The MSP assurance has emerged as the main sticking point in the farmers’ protest. There is an apprehension among the farmers that allowing outside-APMC trade of farm produces would lead to lesser buying by the government agencies in the approved mandis.

The protesting farmers say the new laws would thus make the MSP system irrelevant and they would not have any assured income from their farming. Right now, the government announces fixed MSP for around two dozen crops. However, paddy, wheat and some pulses are the ones that are procured by the government agencies at the APMC mandis.

The working of the MSP system has been such over the years that it benefits only a handful of farmers at all-India level. The Shanta Kumar committee set up by the Narendra Modi government in 2015 said only six per cent farmers benefit from the MSP regime.

The catch here is that for farmers of some states such as Punjab and Haryana, the MSP system has worked well. In these two states procurement of paddy and wheat range around 75-80 per cent.

So, the fear that the MSP system may crumble and get dismantled after the new farm laws are implement has become a very emotive issue for the farmers of Punjab and Haryana. And, that is why they are the ones who are most vocal in their protest against the farm laws and demanding that the MSP should be made mandatory for both APMC and private mandis.

Why is the government reluctant?

The MSP system is politically sensitive and financially unviable for the government. Some economists have called the MSP system of India one of the costliest government food procurement programmes in the world.

There are around 7,000 APMC mandis across the country from where the government agencies including the Food Corporation of India (FCI) purchase farm produces. However, in a practical sense, only the paddy and wheat are procured by the FCI and other agencies for the want of fund. The FCI sells these foodgrains to the Below Poverty Line (BPL) families through the Public Distribution System (PDS) at a concessionary rate. This is loss-making or welfare-oriented practice.

The MSPs have seen consistent increase making the FCI pay more for the farm produces and bear more losses as the PDS rates remain almost the same. Rising procurement by means the FCI godowns are overflowing, and rising MSP means that the FCI cannot sell its stocks in the international market at a profit. The government compensates the FCI for its losses, and at times sells foodgrains to some countries under an agreement.

The rising food bill under the existing MSP system of the government translates into pressure on the fiscal deficit in the annual budget. This is the reason why every government in the past several years has tried to find a way out.

Some states are unhappy with the new farm laws as it denies them the right to collect fees from outside-mandi trade of farm produces. The fee varies from 1-2 per cent to about 8-9 per cent in different states, which argue that they already have limited sources of revenue collection and are heavily dependent on the Centre for meeting their expenditure needs. This explains why states, particularly those ruled by the Opposition parties are supporter farmers’ protest over the new farm laws.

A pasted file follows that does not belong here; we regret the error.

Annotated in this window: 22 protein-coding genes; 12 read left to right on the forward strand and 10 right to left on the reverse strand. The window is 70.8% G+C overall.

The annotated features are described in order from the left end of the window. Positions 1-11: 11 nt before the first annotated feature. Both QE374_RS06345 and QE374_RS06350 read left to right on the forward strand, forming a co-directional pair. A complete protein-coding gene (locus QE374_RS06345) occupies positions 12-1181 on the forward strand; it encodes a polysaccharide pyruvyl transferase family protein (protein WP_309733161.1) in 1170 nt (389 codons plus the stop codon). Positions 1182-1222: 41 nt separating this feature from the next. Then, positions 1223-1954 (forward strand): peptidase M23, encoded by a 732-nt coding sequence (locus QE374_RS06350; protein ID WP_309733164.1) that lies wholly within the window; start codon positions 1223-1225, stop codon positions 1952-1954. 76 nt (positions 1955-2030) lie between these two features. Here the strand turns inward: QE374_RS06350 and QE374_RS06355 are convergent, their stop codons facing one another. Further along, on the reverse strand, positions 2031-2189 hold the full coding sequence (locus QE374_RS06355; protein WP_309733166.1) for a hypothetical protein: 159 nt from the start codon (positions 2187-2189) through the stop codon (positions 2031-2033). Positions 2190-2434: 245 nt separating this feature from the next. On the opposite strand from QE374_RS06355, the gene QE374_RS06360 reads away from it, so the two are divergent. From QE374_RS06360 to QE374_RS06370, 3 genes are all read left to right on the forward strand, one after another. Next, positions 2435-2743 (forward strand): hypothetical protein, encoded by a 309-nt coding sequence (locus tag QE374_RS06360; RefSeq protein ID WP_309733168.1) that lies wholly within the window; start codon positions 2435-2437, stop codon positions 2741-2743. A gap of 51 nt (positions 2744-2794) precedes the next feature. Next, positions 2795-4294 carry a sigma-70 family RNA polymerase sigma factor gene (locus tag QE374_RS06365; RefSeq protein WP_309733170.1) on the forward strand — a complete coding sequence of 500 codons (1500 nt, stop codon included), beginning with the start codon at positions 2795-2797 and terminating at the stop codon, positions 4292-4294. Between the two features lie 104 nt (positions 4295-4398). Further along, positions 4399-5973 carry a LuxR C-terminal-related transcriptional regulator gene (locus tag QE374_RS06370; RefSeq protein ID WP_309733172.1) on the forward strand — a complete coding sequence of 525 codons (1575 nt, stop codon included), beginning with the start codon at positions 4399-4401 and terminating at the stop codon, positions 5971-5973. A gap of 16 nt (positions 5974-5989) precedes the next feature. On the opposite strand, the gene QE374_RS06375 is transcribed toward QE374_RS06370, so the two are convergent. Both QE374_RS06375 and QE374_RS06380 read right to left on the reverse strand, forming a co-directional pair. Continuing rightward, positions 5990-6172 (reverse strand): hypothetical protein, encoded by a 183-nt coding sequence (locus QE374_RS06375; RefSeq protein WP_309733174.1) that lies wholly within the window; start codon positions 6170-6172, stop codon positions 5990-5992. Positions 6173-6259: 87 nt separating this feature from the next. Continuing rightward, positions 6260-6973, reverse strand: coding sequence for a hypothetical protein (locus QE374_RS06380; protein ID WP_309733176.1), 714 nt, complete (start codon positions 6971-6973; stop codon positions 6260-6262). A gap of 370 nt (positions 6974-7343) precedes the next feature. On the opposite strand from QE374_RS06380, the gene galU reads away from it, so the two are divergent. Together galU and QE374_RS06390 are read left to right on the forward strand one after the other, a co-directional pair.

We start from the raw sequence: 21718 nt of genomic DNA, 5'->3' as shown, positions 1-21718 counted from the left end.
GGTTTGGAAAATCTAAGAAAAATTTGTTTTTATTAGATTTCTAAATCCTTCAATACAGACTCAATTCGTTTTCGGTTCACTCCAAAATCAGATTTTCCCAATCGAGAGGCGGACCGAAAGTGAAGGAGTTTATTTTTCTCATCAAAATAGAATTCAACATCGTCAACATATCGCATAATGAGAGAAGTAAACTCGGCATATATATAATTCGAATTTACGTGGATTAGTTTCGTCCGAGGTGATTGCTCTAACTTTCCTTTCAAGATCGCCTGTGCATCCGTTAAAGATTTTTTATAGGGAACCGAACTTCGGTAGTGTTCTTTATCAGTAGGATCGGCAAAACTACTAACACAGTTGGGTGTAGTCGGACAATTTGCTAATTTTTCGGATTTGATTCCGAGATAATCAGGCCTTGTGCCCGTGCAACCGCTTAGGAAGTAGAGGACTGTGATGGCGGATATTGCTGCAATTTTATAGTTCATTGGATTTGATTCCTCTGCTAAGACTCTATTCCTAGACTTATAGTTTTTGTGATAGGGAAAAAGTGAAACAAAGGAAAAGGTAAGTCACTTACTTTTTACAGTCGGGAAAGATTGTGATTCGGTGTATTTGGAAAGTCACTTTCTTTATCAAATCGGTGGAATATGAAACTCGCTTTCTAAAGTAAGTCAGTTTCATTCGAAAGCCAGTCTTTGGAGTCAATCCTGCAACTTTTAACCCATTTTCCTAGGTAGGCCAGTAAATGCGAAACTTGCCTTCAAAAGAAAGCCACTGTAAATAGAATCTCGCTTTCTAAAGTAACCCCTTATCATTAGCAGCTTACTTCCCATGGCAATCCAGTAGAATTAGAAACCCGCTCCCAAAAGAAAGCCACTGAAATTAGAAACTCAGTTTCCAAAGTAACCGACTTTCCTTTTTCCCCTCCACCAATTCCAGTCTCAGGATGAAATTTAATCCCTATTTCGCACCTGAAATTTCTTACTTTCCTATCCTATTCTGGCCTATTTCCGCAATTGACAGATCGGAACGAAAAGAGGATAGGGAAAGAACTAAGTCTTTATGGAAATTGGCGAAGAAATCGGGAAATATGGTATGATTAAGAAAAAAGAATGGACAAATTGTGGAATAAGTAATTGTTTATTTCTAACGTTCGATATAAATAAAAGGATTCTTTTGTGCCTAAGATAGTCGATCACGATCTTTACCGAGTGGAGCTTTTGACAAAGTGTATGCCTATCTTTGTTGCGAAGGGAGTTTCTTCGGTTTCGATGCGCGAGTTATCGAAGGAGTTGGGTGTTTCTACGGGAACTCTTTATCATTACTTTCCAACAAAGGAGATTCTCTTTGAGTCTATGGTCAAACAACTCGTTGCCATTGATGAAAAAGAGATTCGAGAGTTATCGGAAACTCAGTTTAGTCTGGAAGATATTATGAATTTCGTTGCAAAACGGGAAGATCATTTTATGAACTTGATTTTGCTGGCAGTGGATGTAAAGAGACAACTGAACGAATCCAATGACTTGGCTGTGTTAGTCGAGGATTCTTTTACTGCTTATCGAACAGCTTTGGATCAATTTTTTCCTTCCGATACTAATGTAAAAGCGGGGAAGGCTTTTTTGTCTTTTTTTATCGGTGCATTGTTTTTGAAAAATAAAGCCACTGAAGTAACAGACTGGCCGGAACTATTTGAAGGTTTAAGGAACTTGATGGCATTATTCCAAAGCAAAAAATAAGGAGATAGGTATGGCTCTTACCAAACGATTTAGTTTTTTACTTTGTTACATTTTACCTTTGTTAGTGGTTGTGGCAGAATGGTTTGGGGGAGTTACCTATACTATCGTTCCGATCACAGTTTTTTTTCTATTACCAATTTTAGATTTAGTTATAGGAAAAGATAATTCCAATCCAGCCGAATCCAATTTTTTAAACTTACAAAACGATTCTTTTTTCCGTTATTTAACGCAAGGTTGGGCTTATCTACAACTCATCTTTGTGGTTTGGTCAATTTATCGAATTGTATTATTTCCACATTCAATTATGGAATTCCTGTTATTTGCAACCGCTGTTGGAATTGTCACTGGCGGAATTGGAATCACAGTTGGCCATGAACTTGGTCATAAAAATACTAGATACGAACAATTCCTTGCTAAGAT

What is there in farm laws that make them so contentious?

Thousands of farmers are at the Delhi border points with over 30 farmers’ unions threatening to intensify their agitation across the country if the government does not recall the three farm bills. Though their impact appears to be limited in the northern states of Punjab, Haryana and parts of Uttar Pradesh mainly, the agitating farmers have received political support from all Opposition parties and the states ruled by them.

There are reports that there could be cracks appearing in the farmers’ unions with several factions open to the idea of calling off the protest if the government makes the Minimum Support Price (MSP) the minimum purchase price for the farm produce. On the other hand, there are other farmers’ unions which have extended support to the government favouring the three farm laws passed in September by Parliament. Talks between the farmers' unions and the government have failed to resolve the deadlock.

What are these farm laws and what they provide for?

These laws are -- The Farmers’ Produce Trade and Commerce (Promotion and Facilitation) Act, The Farmers (Empowerment and Protection) Agreement of Price Assurance and Farm Services Act, and The Essential Commodities (Amendment) Act. They had first come in the month of June as the three Ordinances before being approved by Parliament during the Monsoon Session by a voice vote.

The Farmers’ Produce Trade and Commerce (Promotion and Facilitation) Act provides for setting up a mechanism allowing the farmers to sell their farm produces outside the Agriculture Produce Market Committees (APMCs). Any licence-holder trader can buy the produce from the farmers at mutually agreed prices. This trade of farm produces will be free of mandi tax imposed by the state governments.